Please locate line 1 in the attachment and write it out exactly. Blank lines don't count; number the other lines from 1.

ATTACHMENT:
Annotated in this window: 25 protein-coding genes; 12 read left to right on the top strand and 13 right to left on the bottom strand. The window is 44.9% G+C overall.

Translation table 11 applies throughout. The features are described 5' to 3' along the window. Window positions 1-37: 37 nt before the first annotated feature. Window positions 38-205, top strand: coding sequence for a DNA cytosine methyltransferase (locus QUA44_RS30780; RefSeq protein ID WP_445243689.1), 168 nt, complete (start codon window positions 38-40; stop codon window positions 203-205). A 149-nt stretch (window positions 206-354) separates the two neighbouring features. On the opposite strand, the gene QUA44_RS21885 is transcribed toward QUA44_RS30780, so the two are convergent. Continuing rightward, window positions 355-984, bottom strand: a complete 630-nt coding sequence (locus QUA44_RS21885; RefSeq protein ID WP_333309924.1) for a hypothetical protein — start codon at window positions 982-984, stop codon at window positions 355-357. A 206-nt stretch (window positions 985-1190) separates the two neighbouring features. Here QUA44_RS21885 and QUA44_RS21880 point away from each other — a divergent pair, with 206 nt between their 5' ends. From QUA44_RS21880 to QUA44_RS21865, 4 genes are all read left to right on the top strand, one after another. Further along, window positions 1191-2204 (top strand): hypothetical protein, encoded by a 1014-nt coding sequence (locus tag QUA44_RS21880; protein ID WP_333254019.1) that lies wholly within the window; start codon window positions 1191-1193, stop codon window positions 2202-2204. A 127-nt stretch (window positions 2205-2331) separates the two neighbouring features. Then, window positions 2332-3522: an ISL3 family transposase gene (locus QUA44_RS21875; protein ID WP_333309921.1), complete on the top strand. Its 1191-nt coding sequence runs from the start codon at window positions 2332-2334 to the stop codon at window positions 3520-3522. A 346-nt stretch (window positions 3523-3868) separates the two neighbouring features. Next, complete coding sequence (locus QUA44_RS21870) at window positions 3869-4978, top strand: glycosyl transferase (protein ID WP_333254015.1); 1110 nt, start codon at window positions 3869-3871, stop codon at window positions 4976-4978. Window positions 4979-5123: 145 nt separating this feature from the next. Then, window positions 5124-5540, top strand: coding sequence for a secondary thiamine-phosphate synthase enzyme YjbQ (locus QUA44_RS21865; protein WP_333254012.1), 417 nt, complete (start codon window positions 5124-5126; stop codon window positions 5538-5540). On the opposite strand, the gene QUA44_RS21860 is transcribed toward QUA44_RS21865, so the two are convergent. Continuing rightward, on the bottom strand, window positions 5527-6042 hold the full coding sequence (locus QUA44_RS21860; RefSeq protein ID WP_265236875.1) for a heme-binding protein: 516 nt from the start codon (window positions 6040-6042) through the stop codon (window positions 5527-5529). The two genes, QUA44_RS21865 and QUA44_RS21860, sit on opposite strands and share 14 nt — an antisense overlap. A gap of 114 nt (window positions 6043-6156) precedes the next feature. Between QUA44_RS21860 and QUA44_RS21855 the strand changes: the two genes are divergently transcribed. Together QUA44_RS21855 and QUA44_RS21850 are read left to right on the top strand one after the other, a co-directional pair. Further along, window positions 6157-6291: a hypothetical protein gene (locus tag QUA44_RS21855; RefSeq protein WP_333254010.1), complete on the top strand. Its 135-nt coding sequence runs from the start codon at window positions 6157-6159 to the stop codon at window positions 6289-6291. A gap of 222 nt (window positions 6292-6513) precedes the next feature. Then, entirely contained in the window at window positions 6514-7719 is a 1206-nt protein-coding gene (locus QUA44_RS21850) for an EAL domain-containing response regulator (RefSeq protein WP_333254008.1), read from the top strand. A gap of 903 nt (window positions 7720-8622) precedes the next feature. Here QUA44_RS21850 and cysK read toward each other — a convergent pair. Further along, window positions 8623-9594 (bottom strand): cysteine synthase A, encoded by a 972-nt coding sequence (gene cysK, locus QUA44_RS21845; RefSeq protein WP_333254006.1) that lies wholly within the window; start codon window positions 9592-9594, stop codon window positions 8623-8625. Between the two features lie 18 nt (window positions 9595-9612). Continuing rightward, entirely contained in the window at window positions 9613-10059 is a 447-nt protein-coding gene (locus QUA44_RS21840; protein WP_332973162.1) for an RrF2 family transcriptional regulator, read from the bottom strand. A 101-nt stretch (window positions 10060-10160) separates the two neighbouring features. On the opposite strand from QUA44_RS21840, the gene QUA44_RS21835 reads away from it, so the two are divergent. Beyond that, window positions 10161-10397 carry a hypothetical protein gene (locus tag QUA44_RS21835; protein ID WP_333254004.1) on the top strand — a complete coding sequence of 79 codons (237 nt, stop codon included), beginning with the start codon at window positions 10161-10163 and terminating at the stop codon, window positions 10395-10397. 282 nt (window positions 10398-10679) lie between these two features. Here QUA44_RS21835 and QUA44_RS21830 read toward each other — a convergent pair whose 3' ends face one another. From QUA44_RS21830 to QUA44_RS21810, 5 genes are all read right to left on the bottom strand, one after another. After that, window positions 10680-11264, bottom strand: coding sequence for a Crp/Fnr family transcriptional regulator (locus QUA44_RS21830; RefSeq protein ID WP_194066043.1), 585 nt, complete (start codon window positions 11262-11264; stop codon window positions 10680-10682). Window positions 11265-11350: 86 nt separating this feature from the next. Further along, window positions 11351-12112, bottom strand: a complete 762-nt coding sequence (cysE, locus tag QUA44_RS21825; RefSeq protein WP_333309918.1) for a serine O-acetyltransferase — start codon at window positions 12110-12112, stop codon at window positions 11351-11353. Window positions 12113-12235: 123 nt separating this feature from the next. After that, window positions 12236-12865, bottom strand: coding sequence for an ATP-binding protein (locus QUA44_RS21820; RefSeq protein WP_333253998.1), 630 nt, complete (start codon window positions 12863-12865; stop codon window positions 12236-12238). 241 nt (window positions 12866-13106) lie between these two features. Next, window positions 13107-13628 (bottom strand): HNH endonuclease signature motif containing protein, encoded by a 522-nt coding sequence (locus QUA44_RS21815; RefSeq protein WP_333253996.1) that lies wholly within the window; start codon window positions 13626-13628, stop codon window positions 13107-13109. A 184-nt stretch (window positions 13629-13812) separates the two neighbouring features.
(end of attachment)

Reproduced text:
Annotated in this window: 25 protein-coding genes; 12 read left to right on the top strand and 13 right to left on the bottom strand. The window is 44.9% G+C overall.